10. Flowers L, Houser A, Noel-Miller C, et al. Medicare spends more on socially isolated older adults. AARP Public Policy Institute. Published November 27, 2017. Accessed November 5, 2020. https://www.aarp.org/ppi/info-2017/medicare-spends-more-on-socially-isolated-older-adults.html
  11. Shaw JG, Farid M, Noel-Miller C, et al. Social isolation and Medicare spending: among older adults, objective social isolation increases expenditures while loneliness does not. J Aging Health. 2017;29(7):1119-1143. doi:10.1177/0898264317703559
  12. Marty PK, Novotny P, Benzo RP. Loneliness and ED visits in chronic obstructive pulmonary disease. Mayo Clin Proc Innov Qual Outcomes. 2019;3(3):350-357. doi:10.1016/j.mayocpiqo.2019.05.002
  13. Kogan AC, Wilber K, Mosqueda L. Person-centered care for older adults with chronic conditions and functional impairment: a systematic literature review. J Am Geriatr Soc. 2016;64(1):e1-7. doi:10.1111/jgs.13873
  14. Krejci LP, Carter K, Gaudet T. Whole health: the vision and implementation of personalized, proactive, patient-driven health care for veterans. Med Care. 2014;52(12 Suppl 5):S5-S8. doi:10.1097/MLR.0000000000000226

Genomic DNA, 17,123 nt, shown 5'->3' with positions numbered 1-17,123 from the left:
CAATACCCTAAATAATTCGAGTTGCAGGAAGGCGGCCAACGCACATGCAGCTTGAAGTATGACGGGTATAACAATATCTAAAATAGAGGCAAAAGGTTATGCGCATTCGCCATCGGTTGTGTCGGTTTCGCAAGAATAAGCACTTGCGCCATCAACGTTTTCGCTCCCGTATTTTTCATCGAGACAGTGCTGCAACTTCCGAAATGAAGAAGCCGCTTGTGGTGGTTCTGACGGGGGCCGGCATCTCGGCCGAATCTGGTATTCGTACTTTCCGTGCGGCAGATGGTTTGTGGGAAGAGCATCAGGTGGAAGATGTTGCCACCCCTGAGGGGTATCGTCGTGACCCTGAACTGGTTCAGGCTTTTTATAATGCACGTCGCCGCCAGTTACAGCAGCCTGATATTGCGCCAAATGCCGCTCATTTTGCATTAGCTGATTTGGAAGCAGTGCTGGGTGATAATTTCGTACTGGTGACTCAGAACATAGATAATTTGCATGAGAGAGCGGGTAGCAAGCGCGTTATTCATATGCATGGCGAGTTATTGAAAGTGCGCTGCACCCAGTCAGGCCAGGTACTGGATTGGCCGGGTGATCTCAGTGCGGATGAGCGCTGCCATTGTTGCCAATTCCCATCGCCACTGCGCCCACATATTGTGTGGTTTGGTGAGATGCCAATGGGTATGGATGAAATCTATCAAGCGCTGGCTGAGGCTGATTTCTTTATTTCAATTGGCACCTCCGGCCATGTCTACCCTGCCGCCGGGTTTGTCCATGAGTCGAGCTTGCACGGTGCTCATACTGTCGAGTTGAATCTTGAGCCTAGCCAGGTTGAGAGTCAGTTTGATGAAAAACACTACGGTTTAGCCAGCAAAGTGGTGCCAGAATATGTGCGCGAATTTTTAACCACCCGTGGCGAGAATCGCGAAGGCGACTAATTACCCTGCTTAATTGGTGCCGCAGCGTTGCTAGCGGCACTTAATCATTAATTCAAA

15. United States Department of Veterans Affairs. What is whole health? Updated October 13, 2020. Accessed November 3, 2020. https://www.va.gov/wholehealth/
  16. Bouchery EE, Siegwarth AW, Natzke B, et al. Implementing a whole health model in a community mental health center: impact on service utilization and expenditures. Psychiatr Serv. 2018;69(10):1075-1080. doi:10.1176/appi.ps.201700450
  17. Pourmotabbed A, Moradi S, Babaei A, et al. Food insecurity and mental health: a systematic review and meta-analysis. Public Health Nutr. 2020;23(10):1778-1790. doi:10.1017/S136898001900435X [published correction appears in Public Health Nutr. 2020;23(10):1854].
  18. Govindaraju T, Sahle BW, McCaffrey TA, McNeil JJ, Owen AJ. Dietary patterns and quality of life in older adults: a systematic review. Nutrients. 2018;10(8):971. doi:10.3390/nu10080971
  19. Gopinath B, Kifley A, Flood VM, Mitchell P. Physical activity as a determinant of successful aging over ten years. Sci Rep. 2018;8(1):10522. doi:10.1038/s41598-018-28526-3
  20. Miller KJ, Gonçalves-Bradley DC, Areerob P, Hennessy D, Mesagno C, Grace F. Comparative effectiveness of three exercise types to treat clinical depression in older adults: a systematic review and network meta-analysis of randomised controlled trials. Ageing Res Rev. 2020;58:100999. doi:10.1016/j.arr.2019.100999
  21. Larrabee Sonderlund A, Thilsing T, Sondergaard J. Should social disconnectedness be included in primary-care screening for cardiometabolic disease? A systematic review of the relationship between everyday stress, social connectedness, and allostatic load. PLoS One. 2019;14(12):e0226717. doi:10.1371/journal.pone.0226717